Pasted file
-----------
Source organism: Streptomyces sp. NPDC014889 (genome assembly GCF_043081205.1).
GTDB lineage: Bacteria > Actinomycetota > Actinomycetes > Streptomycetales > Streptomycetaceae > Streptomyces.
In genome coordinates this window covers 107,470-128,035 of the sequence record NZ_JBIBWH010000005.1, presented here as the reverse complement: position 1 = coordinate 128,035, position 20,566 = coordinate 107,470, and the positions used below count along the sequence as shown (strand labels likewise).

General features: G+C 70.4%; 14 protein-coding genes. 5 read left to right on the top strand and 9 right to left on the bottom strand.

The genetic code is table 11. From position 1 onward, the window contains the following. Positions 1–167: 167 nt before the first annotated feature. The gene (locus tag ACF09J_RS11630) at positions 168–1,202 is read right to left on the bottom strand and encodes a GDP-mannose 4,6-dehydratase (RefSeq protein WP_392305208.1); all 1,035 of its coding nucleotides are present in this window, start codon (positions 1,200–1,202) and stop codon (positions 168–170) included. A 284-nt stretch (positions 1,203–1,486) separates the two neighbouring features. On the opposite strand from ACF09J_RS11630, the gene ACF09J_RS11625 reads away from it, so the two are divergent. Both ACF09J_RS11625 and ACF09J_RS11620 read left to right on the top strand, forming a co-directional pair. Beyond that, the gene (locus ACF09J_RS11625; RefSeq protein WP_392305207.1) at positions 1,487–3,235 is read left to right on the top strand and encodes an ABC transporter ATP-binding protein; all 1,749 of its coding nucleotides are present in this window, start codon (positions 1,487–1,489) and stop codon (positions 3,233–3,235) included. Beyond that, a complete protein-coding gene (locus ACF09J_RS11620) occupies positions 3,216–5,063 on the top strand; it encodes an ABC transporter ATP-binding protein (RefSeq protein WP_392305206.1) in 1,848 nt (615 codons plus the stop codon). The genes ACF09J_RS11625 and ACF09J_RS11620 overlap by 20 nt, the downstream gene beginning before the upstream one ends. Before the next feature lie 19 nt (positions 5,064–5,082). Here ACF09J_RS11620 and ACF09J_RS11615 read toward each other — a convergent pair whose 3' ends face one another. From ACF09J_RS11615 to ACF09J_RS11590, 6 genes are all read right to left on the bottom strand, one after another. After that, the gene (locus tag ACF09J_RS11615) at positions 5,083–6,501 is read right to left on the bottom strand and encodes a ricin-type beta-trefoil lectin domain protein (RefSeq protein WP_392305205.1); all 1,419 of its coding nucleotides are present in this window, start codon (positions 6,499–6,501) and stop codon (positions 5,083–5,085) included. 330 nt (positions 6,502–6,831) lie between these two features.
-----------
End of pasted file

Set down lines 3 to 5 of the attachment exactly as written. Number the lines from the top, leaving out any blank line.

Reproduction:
In genome coordinates this window covers 107,470-128,035 of the sequence record NZ_JBIBWH010000005.1, presented here as the reverse complement: position 1 = coordinate 128,035, position 20,566 = coordinate 107,470, and the positions used below count along the sequence as shown (strand labels likewise).

General features: G+C 70.4%; 14 protein-coding genes. 5 read left to right on the top strand and 9 right to left on the bottom strand.

The genetic code is table 11. From position 1 onward, the window contains the following. Positions 1–167: 167 nt before the first annotated feature. The gene (locus tag ACF09J_RS11630) at positions 168–1,202 is read right to left on the bottom strand and encodes a GDP-mannose 4,6-dehydratase (RefSeq protein WP_392305208.1); all 1,035 of its coding nucleotides are present in this window, start codon (positions 1,200–1,202) and stop codon (positions 168–170) included. A 284-nt stretch (positions 1,203–1,486) separates the two neighbouring features. On the opposite strand from ACF09J_RS11630, the gene ACF09J_RS11625 reads away from it, so the two are divergent. Both ACF09J_RS11625 and ACF09J_RS11620 read left to right on the top strand, forming a co-directional pair. Beyond that, the gene (locus ACF09J_RS11625; RefSeq protein WP_392305207.1) at positions 1,487–3,235 is read left to right on the top strand and encodes an ABC transporter ATP-binding protein; all 1,749 of its coding nucleotides are present in this window, start codon (positions 1,487–1,489) and stop codon (positions 3,233–3,235) included. Beyond that, a complete protein-coding gene (locus ACF09J_RS11620) occupies positions 3,216–5,063 on the top strand; it encodes an ABC transporter ATP-binding protein (RefSeq protein WP_392305206.1) in 1,848 nt (615 codons plus the stop codon). The genes ACF09J_RS11625 and ACF09J_RS11620 overlap by 20 nt, the downstream gene beginning before the upstream one ends. Before the next feature lie 19 nt (positions 5,064–5,082). Here ACF09J_RS11620 and ACF09J_RS11615 read toward each other — a convergent pair whose 3' ends face one another. From ACF09J_RS11615 to ACF09J_RS11590, 6 genes are all read right to left on the bottom strand, one after another. After that, the gene (locus tag ACF09J_RS11615) at positions 5,083–6,501 is read right to left on the bottom strand and encodes a ricin-type beta-trefoil lectin domain protein (RefSeq protein WP_392305205.1); all 1,419 of its coding nucleotides are present in this window, start codon (positions 6,499–6,501) and stop codon (positions 5,083–5,085) included. 330 nt (positions 6,502–6,831) lie between these two features.